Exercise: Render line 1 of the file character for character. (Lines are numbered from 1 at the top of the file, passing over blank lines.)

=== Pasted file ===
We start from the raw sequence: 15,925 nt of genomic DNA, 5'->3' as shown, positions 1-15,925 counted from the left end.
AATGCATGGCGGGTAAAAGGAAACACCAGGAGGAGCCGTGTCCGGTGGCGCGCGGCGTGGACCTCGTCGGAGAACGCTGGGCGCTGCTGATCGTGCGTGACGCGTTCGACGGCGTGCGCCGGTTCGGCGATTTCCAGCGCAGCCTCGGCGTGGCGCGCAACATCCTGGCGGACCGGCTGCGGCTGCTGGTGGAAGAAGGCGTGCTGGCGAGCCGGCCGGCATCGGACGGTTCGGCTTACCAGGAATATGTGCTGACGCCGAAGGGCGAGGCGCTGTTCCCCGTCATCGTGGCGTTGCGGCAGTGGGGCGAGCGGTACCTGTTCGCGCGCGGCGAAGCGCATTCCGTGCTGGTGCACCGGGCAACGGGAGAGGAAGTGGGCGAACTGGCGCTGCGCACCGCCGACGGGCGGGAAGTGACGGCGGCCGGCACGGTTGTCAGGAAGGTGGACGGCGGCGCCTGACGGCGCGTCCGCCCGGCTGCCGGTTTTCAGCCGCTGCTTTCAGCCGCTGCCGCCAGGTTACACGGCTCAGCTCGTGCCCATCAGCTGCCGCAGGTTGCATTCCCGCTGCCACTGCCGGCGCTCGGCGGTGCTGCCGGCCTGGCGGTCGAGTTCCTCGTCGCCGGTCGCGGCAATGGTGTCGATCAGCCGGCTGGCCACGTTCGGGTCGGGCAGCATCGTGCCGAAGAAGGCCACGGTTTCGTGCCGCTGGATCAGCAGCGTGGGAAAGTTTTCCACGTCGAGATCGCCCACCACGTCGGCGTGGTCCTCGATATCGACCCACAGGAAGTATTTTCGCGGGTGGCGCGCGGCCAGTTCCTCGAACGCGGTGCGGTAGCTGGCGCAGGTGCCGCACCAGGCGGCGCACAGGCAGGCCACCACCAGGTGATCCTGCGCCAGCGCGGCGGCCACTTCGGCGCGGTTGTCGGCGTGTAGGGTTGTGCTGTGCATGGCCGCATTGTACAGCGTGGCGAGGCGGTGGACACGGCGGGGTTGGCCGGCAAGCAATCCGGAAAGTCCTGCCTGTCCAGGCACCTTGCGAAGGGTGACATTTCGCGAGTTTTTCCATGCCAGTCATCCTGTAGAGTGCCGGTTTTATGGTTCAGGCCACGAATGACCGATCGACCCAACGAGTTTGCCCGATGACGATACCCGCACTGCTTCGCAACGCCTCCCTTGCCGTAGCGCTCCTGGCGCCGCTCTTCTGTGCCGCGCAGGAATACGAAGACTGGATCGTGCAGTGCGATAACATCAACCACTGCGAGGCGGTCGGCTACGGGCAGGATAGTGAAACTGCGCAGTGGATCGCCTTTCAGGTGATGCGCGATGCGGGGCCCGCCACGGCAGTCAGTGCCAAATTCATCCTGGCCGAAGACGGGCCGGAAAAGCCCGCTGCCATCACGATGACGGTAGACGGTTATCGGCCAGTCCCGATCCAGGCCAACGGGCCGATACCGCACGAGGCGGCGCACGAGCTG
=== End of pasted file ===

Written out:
We start from the raw sequence: 15,925 nt of genomic DNA, 5'->3' as shown, positions 1-15,925 counted from the left end.